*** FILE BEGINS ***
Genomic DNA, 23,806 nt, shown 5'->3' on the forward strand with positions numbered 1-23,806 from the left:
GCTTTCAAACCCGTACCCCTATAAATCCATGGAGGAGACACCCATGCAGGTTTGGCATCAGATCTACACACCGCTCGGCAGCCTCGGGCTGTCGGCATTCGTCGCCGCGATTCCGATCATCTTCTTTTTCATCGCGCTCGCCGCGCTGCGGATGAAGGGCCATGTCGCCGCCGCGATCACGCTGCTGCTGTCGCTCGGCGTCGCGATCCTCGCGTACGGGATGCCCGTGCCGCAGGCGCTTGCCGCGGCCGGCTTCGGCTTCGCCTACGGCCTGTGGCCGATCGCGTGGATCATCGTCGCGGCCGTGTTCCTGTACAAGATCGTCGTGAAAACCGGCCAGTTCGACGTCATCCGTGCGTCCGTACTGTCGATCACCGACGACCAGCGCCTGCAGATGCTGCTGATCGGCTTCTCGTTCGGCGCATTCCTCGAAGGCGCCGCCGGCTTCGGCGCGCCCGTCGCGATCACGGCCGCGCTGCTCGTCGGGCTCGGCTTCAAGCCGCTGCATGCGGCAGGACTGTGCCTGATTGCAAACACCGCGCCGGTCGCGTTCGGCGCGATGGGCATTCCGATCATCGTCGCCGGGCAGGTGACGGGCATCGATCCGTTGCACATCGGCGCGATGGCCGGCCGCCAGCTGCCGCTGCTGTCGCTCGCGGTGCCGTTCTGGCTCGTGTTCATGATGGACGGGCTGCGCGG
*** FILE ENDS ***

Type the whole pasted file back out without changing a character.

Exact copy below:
Genomic DNA, 23,806 nt, shown 5'->3' on the forward strand with positions numbered 1-23,806 from the left:
GCTTTCAAACCCGTACCCCTATAAATCCATGGAGGAGACACCCATGCAGGTTTGGCATCAGATCTACACACCGCTCGGCAGCCTCGGGCTGTCGGCATTCGTCGCCGCGATTCCGATCATCTTCTTTTTCATCGCGCTCGCCGCGCTGCGGATGAAGGGCCATGTCGCCGCCGCGATCACGCTGCTGCTGTCGCTCGGCGTCGCGATCCTCGCGTACGGGATGCCCGTGCCGCAGGCGCTTGCCGCGGCCGGCTTCGGCTTCGCCTACGGCCTGTGGCCGATCGCGTGGATCATCGTCGCGGCCGTGTTCCTGTACAAGATCGTCGTGAAAACCGGCCAGTTCGACGTCATCCGTGCGTCCGTACTGTCGATCACCGACGACCAGCGCCTGCAGATGCTGCTGATCGGCTTCTCGTTCGGCGCATTCCTCGAAGGCGCCGCCGGCTTCGGCGCGCCCGTCGCGATCACGGCCGCGCTGCTCGTCGGGCTCGGCTTCAAGCCGCTGCATGCGGCAGGACTGTGCCTGATTGCAAACACCGCGCCGGTCGCGTTCGGCGCGATGGGCATTCCGATCATCGTCGCCGGGCAGGTGACGGGCATCGATCCGTTGCACATCGGCGCGATGGCCGGCCGCCAGCTGCCGCTGCTGTCGCTCGCGGTGCCGTTCTGGCTCGTGTTCATGATGGACGGGCTGCGCGG